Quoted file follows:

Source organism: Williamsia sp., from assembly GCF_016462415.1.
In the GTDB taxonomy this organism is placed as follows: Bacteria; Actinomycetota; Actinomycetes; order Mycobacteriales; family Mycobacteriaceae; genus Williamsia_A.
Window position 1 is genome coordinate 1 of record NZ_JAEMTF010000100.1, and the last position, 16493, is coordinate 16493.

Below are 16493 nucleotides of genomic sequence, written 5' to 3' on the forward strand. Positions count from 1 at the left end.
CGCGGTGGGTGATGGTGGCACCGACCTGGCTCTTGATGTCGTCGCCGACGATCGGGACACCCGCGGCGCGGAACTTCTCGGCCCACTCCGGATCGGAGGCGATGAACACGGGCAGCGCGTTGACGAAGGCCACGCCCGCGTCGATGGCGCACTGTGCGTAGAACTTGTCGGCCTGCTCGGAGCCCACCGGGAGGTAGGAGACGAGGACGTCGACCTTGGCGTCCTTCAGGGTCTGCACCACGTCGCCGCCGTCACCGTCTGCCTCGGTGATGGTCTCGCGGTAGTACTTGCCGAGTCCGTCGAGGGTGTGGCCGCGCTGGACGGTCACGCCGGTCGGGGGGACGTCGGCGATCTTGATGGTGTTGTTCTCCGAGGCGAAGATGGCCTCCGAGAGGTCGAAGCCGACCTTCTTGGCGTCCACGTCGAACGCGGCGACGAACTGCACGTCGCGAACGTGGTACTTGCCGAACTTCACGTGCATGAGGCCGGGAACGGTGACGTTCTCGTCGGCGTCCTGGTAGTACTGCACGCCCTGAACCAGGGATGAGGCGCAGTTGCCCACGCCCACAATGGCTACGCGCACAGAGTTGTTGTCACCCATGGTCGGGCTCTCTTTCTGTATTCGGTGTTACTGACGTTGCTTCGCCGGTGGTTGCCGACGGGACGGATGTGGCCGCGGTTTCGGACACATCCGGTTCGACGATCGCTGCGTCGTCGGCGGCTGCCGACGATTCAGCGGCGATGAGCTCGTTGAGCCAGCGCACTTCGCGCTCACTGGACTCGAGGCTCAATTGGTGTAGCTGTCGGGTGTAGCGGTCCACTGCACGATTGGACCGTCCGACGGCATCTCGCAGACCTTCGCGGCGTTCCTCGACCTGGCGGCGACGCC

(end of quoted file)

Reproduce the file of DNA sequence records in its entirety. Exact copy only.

Source organism: Williamsia sp., from assembly GCF_016462415.1.
In the GTDB taxonomy this organism is placed as follows: Bacteria; Actinomycetota; Actinomycetes; order Mycobacteriales; family Mycobacteriaceae; genus Williamsia_A.
Window position 1 is genome coordinate 1 of record NZ_JAEMTF010000100.1, and the last position, 16493, is coordinate 16493.

Below are 16493 nucleotides of genomic sequence, written 5' to 3' on the forward strand. Positions count from 1 at the left end.
CGCGGTGGGTGATGGTGGCACCGACCTGGCTCTTGATGTCGTCGCCGACGATCGGGACACCCGCGGCGCGGAACTTCTCGGCCCACTCCGGATCGGAGGCGATGAACACGGGCAGCGCGTTGACGAAGGCCACGCCCGCGTCGATGGCGCACTGTGCGTAGAACTTGTCGGCCTGCTCGGAGCCCACCGGGAGGTAGGAGACGAGGACGTCGACCTTGGCGTCCTTCAGGGTCTGCACCACGTCGCCGCCGTCACCGTCTGCCTCGGTGATGGTCTCGCGGTAGTACTTGCCGAGTCCGTCGAGGGTGTGGCCGCGCTGGACGGTCACGCCGGTCGGGGGGACGTCGGCGATCTTGATGGTGTTGTTCTCCGAGGCGAAGATGGCCTCCGAGAGGTCGAAGCCGACCTTCTTGGCGTCCACGTCGAACGCGGCGACGAACTGCACGTCGCGAACGTGGTACTTGCCGAACTTCACGTGCATGAGGCCGGGAACGGTGACGTTCTCGTCGGCGTCCTGGTAGTACTGCACGCCCTGAACCAGGGATGAGGCGCAGTTGCCCACGCCCACAATGGCTACGCGCACAGAGTTGTTGTCACCCATGGTCGGGCTCTCTTTCTGTATTCGGTGTTACTGACGTTGCTTCGCCGGTGGTTGCCGACGGGACGGATGTGGCCGCGGTTTCGGACACATCCGGTTCGACGATCGCTGCGTCGTCGGCGGCTGCCGACGATTCAGCGGCGATGAGCTCGTTGAGCCAGCGCACTTCGCGCTCACTGGACTCGAGGCTCAATTGGTGTAGCTGTCGGGTGTAGCGGTCCACTGCACGATTGGACCGTCCGACGGCATCTCGCAGACCTTCGCGGCGTTCCTCGACCTGGCGGCGACGCC